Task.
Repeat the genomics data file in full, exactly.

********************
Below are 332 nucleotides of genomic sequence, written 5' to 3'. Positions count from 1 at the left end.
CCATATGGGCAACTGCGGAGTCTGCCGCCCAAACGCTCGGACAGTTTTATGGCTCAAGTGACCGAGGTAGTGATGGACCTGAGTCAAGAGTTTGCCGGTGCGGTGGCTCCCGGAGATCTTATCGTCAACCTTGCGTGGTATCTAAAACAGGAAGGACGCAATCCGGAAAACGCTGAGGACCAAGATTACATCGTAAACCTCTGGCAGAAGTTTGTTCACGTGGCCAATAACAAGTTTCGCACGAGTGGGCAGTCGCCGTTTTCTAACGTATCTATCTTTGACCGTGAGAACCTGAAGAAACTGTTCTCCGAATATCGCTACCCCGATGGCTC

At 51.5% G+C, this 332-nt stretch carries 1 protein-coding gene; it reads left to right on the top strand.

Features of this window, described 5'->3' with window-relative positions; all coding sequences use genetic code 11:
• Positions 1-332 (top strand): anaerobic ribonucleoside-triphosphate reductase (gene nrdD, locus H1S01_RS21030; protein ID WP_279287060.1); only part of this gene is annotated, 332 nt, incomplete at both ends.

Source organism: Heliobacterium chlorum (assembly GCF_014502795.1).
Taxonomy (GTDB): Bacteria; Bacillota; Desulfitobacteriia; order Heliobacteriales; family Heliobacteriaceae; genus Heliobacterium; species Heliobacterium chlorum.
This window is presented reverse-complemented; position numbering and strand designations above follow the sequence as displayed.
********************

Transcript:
Below are 332 nucleotides of genomic sequence, written 5' to 3'. Positions count from 1 at the left end.
CCATATGGGCAACTGCGGAGTCTGCCGCCCAAACGCTCGGACAGTTTTATGGCTCAAGTGACCGAGGTAGTGATGGACCTGAGTCAAGAGTTTGCCGGTGCGGTGGCTCCCGGAGATCTTATCGTCAACCTTGCGTGGTATCTAAAACAGGAAGGACGCAATCCGGAAAACGCTGAGGACCAAGATTACATCGTAAACCTCTGGCAGAAGTTTGTTCACGTGGCCAATAACAAGTTTCGCACGAGTGGGCAGTCGCCGTTTTCTAACGTATCTATCTTTGACCGTGAGAACCTGAAGAAACTGTTCTCCGAATATCGCTACCCCGATGGCTC

At 51.5% G+C, this 332-nt stretch carries 1 protein-coding gene; it reads left to right on the top strand.

Features of this window, described 5'->3' with window-relative positions; all coding sequences use genetic code 11:
• Positions 1-332 (top strand): anaerobic ribonucleoside-triphosphate reductase (gene nrdD, locus H1S01_RS21030; protein ID WP_279287060.1); only part of this gene is annotated, 332 nt, incomplete at both ends.

Source organism: Heliobacterium chlorum (assembly GCF_014502795.1).
Taxonomy (GTDB): Bacteria; Bacillota; Desulfitobacteriia; order Heliobacteriales; family Heliobacteriaceae; genus Heliobacterium; species Heliobacterium chlorum.
This window is presented reverse-complemented; position numbering and strand designations above follow the sequence as displayed.